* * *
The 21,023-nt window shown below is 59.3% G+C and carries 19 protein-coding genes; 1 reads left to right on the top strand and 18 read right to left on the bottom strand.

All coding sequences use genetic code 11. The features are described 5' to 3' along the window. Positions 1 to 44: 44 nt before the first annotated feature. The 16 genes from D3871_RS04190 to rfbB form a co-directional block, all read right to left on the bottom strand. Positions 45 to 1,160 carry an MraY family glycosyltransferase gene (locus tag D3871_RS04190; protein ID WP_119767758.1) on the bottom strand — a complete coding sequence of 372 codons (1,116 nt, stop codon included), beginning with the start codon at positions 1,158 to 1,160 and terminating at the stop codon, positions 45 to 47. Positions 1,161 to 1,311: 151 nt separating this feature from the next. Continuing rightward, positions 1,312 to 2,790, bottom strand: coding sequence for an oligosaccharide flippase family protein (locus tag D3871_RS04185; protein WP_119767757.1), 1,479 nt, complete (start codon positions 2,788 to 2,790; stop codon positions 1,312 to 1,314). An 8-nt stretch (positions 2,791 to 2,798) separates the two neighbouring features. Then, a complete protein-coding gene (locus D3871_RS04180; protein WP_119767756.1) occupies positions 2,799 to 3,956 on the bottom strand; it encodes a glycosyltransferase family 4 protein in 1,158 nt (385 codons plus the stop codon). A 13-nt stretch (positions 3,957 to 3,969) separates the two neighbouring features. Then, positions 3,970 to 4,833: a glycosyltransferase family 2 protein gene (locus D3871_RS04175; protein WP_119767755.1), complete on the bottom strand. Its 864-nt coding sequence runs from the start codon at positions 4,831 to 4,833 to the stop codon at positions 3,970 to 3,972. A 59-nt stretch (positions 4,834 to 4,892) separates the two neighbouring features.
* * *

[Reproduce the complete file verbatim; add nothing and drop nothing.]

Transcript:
The 21,023-nt window shown below is 59.3% G+C and carries 19 protein-coding genes; 1 reads left to right on the top strand and 18 read right to left on the bottom strand.

All coding sequences use genetic code 11. The features are described 5' to 3' along the window. Positions 1 to 44: 44 nt before the first annotated feature. The 16 genes from D3871_RS04190 to rfbB form a co-directional block, all read right to left on the bottom strand. Positions 45 to 1,160 carry an MraY family glycosyltransferase gene (locus tag D3871_RS04190; protein ID WP_119767758.1) on the bottom strand — a complete coding sequence of 372 codons (1,116 nt, stop codon included), beginning with the start codon at positions 1,158 to 1,160 and terminating at the stop codon, positions 45 to 47. Positions 1,161 to 1,311: 151 nt separating this feature from the next. Continuing rightward, positions 1,312 to 2,790, bottom strand: coding sequence for an oligosaccharide flippase family protein (locus tag D3871_RS04185; protein WP_119767757.1), 1,479 nt, complete (start codon positions 2,788 to 2,790; stop codon positions 1,312 to 1,314). An 8-nt stretch (positions 2,791 to 2,798) separates the two neighbouring features. Then, a complete protein-coding gene (locus D3871_RS04180; protein WP_119767756.1) occupies positions 2,799 to 3,956 on the bottom strand; it encodes a glycosyltransferase family 4 protein in 1,158 nt (385 codons plus the stop codon). A 13-nt stretch (positions 3,957 to 3,969) separates the two neighbouring features. Then, positions 3,970 to 4,833: a glycosyltransferase family 2 protein gene (locus D3871_RS04175; protein WP_119767755.1), complete on the bottom strand. Its 864-nt coding sequence runs from the start codon at positions 4,831 to 4,833 to the stop codon at positions 3,970 to 3,972. A 59-nt stretch (positions 4,834 to 4,892) separates the two neighbouring features.